Availability of fresh food, exercise linked to healthy livingby Stephanie Hemphill, Minnesota Public Radio
St. Paul, Minn. — Efforts to bring a supermarket into an underserved St. Paul neighborhood shine a light on a often overlooked fact: where we live has a direct effect on how we eat, exercise and ultimately, how healthy we are.
At the corner of Maryland Avenue and Clarence Street, just south of Lake Phalen in St. Paul, there's a Cub Foods store. A year ago, there was no supermarket here. There was a bar, an express lube, and a car wash.
Back then, people in this neighborhood had to travel at least a mile to get to a supermarket. Now, the grocery store is filled with fresh fruits and vegetables, ethnic foods of all kinds, and lots of choices.
Chuck Repke, executive director of the North East Neighborhoods Development Corporation, says it's just what he pictured.
"You come in and you're immediately into the fresh produce, and that's what people in the community were looking for. So it's pretty nice."
Repke's non-profit group worked with neighbors for years to bring a store here. The development group helped buy the land for the supermarket. And the city of St. Paul paid for extra foundation work needed because the site was marshy.
The store wouldn't be here without that help. Most full-service grocery stores locate in the suburbs, where land is cheap. About 26,000 people live in this neighborhood--many of them low-income, many without cars.
Families from different backgrounds are trolling the aisles. There are Asian immigrants here, Somali families, a large Hmong population in this neighborhood.
One customer, Bee Vang, lives a couple of blocks away.
"Before, there wasn't anything here, but now that they built this store it's closer to home, and when I need something I just run to the store," Vang says. "All the food and fruits and everything here is fresh."
Studies show poor people, and people of color, often live in neighborhoods without full-service grocery stores. One study in New Orleans found nearly twice as many fast-food restaurants in black neighborhoods as in white areas.
Fast food tends to be fatty and salty -- bad for health. But if no healthier options are around, people will eat poorly. African-Americans and Latinos are more likely to be obese than whites. In fact, people of color suffer a lot more from health problems than do whites.
And kids are especially vulnerable, according to Dr. David Wallinga, who runs the Food and Health Program at the non-profit Institute for Agriculture and Trade Policy in Minneapolis.
Children who have poor diets are more likely to become obese as adults, or to get cancer or heart problems. Wallinga says science has shown pregnant women with poor diets may be setting their unborn children up for developmental disabilities.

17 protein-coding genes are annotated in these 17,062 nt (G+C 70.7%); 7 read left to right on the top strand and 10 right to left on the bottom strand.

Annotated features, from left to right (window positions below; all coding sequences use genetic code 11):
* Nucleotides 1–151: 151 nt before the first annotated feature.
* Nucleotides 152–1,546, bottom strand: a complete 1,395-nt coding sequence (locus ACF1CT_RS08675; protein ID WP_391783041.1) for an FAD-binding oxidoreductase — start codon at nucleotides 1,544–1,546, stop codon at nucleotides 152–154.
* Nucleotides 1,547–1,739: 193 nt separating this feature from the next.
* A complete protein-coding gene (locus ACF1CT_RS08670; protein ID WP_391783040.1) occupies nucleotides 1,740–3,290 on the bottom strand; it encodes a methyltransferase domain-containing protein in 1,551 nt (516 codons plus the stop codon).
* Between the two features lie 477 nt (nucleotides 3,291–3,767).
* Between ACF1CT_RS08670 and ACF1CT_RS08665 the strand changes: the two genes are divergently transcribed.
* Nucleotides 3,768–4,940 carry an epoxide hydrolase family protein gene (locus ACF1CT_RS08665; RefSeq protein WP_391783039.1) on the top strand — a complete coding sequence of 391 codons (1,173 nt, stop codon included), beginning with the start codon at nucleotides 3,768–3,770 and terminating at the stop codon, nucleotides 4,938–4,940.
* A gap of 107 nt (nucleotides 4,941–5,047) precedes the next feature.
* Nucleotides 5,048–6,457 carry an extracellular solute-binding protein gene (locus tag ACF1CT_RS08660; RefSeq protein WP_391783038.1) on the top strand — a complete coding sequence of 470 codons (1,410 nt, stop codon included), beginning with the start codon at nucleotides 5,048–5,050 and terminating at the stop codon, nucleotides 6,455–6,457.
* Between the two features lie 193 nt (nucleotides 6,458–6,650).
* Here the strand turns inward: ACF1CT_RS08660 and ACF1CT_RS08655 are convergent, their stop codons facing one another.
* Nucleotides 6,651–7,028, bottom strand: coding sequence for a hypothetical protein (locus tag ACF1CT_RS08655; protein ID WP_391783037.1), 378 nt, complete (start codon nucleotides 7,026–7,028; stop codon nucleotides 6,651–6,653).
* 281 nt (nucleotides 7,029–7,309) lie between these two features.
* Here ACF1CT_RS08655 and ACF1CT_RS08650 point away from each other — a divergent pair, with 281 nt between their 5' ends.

"The fetus for example is really quite vulnerable, when the brain is developing, when other organ systems are developing," says Wallinga. "That's when we need not only to reduce our exposure to pollution but also to have good access to good diets and healthy eating."
Exercise is another important part of health; sometimes it's hard to find appropriate places to exercise, but here in the Twin Cities we're lucky to have a lot of lakes. Just north of the Cub Food store is Lake Phalen. It's ringed with a walking and biking path; there's a beach for swimming, and a golf course nearby. The park provides a lot of good ways to get outdoor exercise here in the neighborhood.
Not every neighborhood is blessed with a lake. But parks and sidewalks encourage walking. And walking improves health. Planning cities with health in mind can make a difference.
"This does work but you've got to have a vision and a long view of the promotion of health in a community," says Dr. Richard Jackson, chair of Environmental Health Sciences at the University of California-Los Angeles.
Public health officials are starting to address the problems of obesity and lack of fitness at the neighborhood level. Jackson says in California and some other states, public health workers have been going to planning meetings to argue, for example, that schools should be put in neighborhoods so kids can walk or bike every day -- not on the edge of town where there happens to be a lot of land.
"In the beginning, the planning commissioners were saying, 'What are you doing here? You people are not planning experts,'" notes Jackson. "But over time, a lot of these are common-sense ideas. Everyone knows old people, young people ought to be able to go about their lives without being completely dependent on cars. Everybody knows that people ought to have access to healthy fresh fruits and vegetables and a diverse diet."
People are working on these issues in St. Paul. They're not counting on new grocery stores in every neighborhood; instead, one group is trying to make it easier to set up small farmers' markets in neighborhoods around the city. That would provide access to fresh fruits and vegetables during at least part of the year.
Other projects to improve environmental health are ongoing. Back in the Lake Phalen neighborhood, the Roosevelt Public Housing project and other housing units have been rehabbed -- which means no more exposure to lead paint, and cleaner indoor air.
Of course it costs money to re-hab an apartment building. But it can mean saving money if people don't need to go to the emergency room for an asthma attack.
Planners are learning that building with health in mind can bring other benefits: our cities could be cleaner with fewer cars, they could be cooler with more trees, cheaper to run with well-insulated buildings.
When it comes right down to it, a city is like a human being -- to be healthy, all its parts have to work together.